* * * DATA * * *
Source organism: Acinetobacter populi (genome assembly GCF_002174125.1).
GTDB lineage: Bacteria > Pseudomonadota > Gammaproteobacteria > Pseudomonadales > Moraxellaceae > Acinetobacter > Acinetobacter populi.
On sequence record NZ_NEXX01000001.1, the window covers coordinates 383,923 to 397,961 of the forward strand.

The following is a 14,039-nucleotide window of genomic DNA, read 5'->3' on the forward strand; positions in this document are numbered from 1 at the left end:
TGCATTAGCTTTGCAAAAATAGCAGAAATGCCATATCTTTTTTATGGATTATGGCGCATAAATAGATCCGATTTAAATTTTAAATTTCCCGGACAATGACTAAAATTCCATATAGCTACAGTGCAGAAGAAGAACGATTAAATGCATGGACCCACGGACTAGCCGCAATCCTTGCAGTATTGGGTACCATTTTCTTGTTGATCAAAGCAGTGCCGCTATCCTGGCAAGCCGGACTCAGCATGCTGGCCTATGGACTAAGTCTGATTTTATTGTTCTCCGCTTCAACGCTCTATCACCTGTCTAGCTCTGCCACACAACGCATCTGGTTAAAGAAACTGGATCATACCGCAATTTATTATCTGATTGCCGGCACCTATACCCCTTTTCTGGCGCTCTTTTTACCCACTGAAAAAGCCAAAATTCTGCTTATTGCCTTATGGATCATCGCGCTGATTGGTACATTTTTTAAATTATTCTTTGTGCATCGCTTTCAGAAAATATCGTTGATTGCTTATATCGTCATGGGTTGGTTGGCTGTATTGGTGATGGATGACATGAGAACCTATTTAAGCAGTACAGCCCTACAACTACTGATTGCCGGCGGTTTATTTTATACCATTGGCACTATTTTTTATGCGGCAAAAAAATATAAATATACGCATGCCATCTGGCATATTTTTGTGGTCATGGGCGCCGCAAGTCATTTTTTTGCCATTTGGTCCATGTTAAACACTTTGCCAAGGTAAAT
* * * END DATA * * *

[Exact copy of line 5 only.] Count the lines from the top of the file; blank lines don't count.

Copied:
TGCATTAGCTTTGCAAAAATAGCAGAAATGCCATATCTTTTTTATGGATTATGGCGCATAAATAGATCCGATTTAAATTTTAAATTTCCCGGACAATGACTAAAATTCCATATAGCTACAGTGCAGAAGAAGAACGATTAAATGCATGGACCCACGGACTAGCCGCAATCCTTGCAGTATTGGGTACCATTTTCTTGTTGATCAAAGCAGTGCCGCTATCCTGGCAAGCCGGACTCAGCATGCTGGCCTATGGACTAAGTCTGATTTTATTGTTCTCCGCTTCAACGCTCTATCACCTGTCTAGCTCTGCCACACAACGCATCTGGTTAAAGAAACTGGATCATACCGCAATTTATTATCTGATTGCCGGCACCTATACCCCTTTTCTGGCGCTCTTTTTACCCACTGAAAAAGCCAAAATTCTGCTTATTGCCTTATGGATCATCGCGCTGATTGGTACATTTTTTAAATTATTCTTTGTGCATCGCTTTCAGAAAATATCGTTGATTGCTTATATCGTCATGGGTTGGTTGGCTGTATTGGTGATGGATGACATGAGAACCTATTTAAGCAGTACAGCCCTACAACTACTGATTGCCGGCGGTTTATTTTATACCATTGGCACTATTTTTTATGCGGCAAAAAAATATAAATATACGCATGCCATCTGGCATATTTTTGTGGTCATGGGCGCCGCAAGTCATTTTTTTGCCATTTGGTCCATGTTAAACACTTTGCCAAGGTAAAT